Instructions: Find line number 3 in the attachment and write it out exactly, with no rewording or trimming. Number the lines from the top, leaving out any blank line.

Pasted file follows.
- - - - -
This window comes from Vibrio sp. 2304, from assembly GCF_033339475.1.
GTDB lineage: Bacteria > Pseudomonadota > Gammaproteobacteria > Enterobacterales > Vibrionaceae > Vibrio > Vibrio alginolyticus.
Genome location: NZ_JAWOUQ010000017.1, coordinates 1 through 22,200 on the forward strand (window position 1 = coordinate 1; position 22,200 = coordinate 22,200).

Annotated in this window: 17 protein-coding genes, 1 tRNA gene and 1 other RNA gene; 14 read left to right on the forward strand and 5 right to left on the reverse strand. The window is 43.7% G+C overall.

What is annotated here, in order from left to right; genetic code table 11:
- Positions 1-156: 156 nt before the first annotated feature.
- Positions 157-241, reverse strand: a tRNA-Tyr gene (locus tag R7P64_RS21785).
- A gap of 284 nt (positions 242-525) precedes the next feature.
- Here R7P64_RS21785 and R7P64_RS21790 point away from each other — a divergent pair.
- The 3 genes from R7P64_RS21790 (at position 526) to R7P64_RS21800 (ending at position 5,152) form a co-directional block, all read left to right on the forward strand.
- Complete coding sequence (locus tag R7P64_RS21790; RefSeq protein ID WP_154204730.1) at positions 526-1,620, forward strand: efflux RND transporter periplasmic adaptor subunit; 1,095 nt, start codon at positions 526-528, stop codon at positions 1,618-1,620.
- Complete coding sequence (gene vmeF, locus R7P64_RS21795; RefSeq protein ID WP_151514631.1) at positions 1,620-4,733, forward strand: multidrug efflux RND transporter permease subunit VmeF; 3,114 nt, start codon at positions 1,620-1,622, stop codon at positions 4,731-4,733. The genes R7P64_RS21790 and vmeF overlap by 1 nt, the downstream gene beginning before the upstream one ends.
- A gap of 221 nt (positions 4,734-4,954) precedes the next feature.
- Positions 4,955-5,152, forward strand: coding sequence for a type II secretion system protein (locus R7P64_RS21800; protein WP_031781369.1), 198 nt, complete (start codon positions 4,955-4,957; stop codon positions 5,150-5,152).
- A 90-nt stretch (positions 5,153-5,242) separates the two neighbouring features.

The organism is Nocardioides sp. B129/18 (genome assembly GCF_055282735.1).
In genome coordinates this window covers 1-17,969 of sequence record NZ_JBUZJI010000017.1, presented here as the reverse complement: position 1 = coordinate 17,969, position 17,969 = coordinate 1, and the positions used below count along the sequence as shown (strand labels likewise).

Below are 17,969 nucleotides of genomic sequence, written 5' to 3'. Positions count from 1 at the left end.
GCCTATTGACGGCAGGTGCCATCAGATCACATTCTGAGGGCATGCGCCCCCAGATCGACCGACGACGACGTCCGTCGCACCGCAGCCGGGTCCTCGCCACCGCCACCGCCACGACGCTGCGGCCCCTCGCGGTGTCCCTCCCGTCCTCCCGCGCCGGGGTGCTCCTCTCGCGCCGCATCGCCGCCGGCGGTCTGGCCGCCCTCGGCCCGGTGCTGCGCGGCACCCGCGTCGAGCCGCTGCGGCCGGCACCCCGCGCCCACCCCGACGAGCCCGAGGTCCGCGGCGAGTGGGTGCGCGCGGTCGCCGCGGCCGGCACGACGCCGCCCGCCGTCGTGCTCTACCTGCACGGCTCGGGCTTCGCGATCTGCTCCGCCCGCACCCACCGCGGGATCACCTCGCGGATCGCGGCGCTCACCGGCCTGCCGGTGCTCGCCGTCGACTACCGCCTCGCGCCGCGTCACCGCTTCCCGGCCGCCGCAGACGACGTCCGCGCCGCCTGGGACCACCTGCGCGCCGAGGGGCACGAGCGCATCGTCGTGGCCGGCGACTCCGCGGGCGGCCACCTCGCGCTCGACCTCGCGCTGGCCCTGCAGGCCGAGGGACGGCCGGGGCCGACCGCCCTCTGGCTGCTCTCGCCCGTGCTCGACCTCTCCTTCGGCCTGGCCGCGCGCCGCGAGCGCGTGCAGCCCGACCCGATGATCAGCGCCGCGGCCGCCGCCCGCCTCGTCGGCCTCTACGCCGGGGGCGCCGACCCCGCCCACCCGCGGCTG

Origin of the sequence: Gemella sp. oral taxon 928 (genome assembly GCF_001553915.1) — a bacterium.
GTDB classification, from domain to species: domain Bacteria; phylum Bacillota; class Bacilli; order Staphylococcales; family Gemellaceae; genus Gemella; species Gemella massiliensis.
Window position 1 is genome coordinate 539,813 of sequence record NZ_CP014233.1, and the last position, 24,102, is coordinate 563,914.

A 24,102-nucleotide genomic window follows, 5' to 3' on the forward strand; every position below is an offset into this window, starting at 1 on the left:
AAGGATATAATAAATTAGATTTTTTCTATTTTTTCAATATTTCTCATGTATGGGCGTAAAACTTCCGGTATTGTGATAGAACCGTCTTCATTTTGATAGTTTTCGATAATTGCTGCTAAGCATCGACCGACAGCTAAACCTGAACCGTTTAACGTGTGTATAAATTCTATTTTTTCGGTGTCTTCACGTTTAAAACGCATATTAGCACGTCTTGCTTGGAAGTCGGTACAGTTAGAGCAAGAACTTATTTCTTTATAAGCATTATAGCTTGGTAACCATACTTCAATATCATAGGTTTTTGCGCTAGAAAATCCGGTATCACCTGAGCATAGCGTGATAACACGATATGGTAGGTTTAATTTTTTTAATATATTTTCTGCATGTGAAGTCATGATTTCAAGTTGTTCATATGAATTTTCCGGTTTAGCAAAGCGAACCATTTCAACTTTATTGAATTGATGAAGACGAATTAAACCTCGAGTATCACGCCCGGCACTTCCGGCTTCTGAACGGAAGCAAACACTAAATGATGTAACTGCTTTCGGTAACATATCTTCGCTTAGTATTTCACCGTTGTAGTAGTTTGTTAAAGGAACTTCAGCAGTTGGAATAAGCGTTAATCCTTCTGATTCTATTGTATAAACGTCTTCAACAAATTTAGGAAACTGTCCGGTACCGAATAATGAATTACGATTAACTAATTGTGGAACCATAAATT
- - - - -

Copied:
Genome location: NZ_JAWOUQ010000017.1, coordinates 1 through 22,200 on the forward strand (window position 1 = coordinate 1; position 22,200 = coordinate 22,200).